Most of Vietnam’s coffee farms are found below this level; therefore, very few provinces can grow Arabica coffee. Lam Dong, the second largest coffee producing province, has the largest Arabica production area in Vietnam.
In MY 2017/18, however, the production area shrunk from about 18,000 hectares (ha) to 16,000 ha, as farmers have been removing trees that are located below the appropriate elevation or are in areas that experience chronic water shortages.
Dien Bien – Son La, a province in the Northern highlands, on the other hand, has increased its production area from 16,000 ha to about 18,000 ha.
Both provinces have strong plans to increase production areas in the coming years. Therefore, FAS/Vietnam forecasts that, in MY 2018/19, Arabica production will continue to increase as planted area increases.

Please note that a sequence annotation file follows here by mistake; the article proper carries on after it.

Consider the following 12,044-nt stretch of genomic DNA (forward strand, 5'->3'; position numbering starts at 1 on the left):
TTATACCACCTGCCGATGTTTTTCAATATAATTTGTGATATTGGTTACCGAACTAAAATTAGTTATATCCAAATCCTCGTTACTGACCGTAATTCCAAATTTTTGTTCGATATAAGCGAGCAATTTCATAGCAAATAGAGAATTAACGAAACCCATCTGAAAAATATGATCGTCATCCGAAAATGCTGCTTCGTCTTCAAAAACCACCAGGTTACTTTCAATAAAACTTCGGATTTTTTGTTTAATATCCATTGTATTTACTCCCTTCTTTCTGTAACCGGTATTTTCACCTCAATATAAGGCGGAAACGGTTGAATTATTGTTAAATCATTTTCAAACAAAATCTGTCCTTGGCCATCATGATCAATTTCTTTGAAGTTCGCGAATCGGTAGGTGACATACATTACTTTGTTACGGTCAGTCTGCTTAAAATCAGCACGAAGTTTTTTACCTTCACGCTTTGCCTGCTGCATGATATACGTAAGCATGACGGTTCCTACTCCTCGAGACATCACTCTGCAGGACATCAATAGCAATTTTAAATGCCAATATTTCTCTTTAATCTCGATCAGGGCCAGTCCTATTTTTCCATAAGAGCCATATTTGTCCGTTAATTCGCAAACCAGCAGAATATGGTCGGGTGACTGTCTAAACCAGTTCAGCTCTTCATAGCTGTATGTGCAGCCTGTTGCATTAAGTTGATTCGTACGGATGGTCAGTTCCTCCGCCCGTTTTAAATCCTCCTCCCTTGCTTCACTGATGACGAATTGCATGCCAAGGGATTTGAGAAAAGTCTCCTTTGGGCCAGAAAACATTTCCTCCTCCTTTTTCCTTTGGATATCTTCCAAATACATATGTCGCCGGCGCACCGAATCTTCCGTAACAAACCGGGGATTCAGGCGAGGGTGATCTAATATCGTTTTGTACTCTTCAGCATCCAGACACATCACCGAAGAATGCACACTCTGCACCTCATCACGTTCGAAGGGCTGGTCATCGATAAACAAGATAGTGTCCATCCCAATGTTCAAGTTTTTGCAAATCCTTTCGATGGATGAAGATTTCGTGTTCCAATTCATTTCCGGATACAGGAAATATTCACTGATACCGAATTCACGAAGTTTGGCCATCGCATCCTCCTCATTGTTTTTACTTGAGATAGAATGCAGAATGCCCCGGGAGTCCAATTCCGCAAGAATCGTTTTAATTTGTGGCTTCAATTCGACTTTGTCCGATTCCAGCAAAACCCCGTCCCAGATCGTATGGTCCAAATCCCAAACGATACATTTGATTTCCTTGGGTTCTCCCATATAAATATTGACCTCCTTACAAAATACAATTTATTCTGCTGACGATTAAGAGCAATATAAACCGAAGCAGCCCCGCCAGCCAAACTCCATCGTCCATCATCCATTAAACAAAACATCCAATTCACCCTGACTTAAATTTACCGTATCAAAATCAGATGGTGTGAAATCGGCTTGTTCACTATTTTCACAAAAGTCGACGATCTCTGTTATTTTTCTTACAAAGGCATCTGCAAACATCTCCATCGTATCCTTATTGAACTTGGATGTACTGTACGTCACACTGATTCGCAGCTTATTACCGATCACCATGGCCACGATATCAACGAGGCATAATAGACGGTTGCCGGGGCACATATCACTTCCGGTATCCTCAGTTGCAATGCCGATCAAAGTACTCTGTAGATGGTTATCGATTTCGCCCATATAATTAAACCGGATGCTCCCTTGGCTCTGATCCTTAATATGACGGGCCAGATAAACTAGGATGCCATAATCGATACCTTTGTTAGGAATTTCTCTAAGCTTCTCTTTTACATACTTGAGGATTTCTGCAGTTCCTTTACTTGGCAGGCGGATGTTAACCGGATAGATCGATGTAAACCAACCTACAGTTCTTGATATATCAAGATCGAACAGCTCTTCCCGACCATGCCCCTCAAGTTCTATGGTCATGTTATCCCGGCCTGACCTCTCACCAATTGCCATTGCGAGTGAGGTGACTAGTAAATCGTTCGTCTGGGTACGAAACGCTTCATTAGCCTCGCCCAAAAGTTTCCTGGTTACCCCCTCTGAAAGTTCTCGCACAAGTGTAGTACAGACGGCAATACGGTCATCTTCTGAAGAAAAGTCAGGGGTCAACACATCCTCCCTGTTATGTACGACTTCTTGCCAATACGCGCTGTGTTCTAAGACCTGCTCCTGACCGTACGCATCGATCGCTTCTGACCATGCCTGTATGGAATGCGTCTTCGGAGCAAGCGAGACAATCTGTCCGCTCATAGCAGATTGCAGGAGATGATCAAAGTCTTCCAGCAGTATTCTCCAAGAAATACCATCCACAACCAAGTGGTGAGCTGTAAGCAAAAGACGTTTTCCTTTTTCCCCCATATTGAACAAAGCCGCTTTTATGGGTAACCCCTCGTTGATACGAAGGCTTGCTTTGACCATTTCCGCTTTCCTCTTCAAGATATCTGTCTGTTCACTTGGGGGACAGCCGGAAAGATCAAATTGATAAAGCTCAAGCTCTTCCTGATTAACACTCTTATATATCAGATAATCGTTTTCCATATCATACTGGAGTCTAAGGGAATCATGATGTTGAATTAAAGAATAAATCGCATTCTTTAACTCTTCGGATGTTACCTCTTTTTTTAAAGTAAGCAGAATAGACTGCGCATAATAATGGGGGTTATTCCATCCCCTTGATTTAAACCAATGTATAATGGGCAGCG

In the past 3 to 4 years, Vietnam went through a transformation to become the world’s leading producer and exporter of black pepper. Black pepper production is currently falling, and some farmers are planting horticultural crops, such as avocado, passion fruit, and durian, instead of coffee.
Nevertheless, many farmers still rely on coffee because it can be stored while farmers wait for better prices.
Industry sources also indicate that the price for nursery plants has risen about 30 to 40 percent in the past year, due to higher demand. As a result, nurseries are producing more trees.
In MY 2017/18, FAS/Vietnam estimates domestic consumption of roasted and ground coffee at 2.5 million bags, up from 2.4 million bags in MY 2016/17.
The forecast for MY 2018/19 is about 2.6 million bags, due to the continuing proliferation of both international franchises and local Vietnamese coffee shops and cafes. FAS/Vietnam continues to see slow growth in the domestic coffee market due to extremely strong competition.